Lake Mead as seen from the Hoover Dam with the white band clearly showing the high water level on December 22, 2012. Lake Mead Panorama 2.jpg
Lake Mead as seen from the Hoover Dam with the white band clearly showing the high water level on December 22, 2012.

In June 2010, the lake was at 39% of its capacity, [19] and on November 30, 2010, it reached 1,081.94 ft (329.78 m), setting a new record monthly low. [20] From mid-May 2011 to January 22, 2012, Lake Mead's water elevation increased from 1,095.5 to 1,134.52 feet (333.91 to 345.80 m) after a heavy snowmelt in the Rocky Mountains prompted the release of an extra 3.3 million acre feet (4,100,000 ML) from Glen Canyon into Lake Mead. [21]

In 2012 and 2013, the Colorado River basin experienced its worst consecutive water years on record, prompting a low Glen Canyon release in 2014 – the lowest since 1963, during the initial filling of Lake Powell – in the interest of recovering the level of the upstream reservoir, which had fallen to less than 40% capacity as a result of the drought. [22] Consequently, Lake Mead has fallen significantly, reaching a new record low in 2014, 2015 and 2016. In 2014, its record low was 1,081.82 feet (329.74 m) on July 10, 2014. [23] On June 23, 2015, Lake Mead reached another new record low when it briefly fell below 1,075.0 feet (327.7 m), the first official "drought trigger" elevation, for the first time since the lake was filled. If the lake is below this elevation at the beginning of the water year (October 1), an official shortage declaration by the Bureau of Reclamation will enforce water rationing in Arizona and Nevada. [24]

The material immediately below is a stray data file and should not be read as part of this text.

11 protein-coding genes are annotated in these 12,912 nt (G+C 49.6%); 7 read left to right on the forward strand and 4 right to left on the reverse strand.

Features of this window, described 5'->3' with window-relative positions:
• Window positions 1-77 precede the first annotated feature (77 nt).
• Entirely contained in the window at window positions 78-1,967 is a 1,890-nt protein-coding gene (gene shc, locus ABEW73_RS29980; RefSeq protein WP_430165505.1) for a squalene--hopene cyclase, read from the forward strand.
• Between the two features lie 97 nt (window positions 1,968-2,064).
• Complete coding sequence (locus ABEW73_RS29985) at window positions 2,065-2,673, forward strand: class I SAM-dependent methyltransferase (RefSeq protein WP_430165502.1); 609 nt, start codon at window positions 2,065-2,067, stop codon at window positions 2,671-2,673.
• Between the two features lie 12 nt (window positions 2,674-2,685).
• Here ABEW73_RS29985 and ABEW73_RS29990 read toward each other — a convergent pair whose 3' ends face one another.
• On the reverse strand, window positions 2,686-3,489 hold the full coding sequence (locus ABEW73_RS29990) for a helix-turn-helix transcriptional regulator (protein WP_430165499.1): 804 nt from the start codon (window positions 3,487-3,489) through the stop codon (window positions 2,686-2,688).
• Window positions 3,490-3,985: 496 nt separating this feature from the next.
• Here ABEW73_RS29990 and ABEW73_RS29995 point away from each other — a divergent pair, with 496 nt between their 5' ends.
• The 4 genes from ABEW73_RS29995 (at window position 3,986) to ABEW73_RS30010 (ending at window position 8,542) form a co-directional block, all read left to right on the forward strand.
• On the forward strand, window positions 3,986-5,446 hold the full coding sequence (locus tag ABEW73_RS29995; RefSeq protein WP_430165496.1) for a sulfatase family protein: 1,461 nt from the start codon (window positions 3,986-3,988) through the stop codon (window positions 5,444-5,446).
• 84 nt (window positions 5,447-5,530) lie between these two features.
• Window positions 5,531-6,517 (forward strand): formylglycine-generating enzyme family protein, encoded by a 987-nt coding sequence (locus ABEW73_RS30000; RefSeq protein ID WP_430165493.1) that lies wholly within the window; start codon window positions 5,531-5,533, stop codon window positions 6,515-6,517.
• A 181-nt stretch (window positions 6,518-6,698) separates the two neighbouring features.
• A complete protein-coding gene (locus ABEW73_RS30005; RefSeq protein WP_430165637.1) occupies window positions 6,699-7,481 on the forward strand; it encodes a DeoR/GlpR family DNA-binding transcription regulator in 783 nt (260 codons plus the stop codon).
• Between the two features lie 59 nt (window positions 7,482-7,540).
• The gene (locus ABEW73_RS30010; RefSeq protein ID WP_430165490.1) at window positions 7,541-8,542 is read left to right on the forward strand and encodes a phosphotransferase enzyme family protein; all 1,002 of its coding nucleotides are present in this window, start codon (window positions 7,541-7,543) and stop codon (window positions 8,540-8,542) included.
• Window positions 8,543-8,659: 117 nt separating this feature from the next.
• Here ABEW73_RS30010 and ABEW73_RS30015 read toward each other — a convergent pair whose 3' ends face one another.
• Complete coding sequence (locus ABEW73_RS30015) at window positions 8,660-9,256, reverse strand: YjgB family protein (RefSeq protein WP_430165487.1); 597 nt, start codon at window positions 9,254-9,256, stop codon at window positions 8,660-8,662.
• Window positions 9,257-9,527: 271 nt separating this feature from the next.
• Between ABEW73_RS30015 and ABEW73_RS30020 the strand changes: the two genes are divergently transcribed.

Comparison of Lake Mead water levels from July 6, 2000 to July 24, 2015. Lake Mead 2000 2015 comparison.gif
Comparison of Lake Mead water levels from July 6, 2000 to July 24, 2015.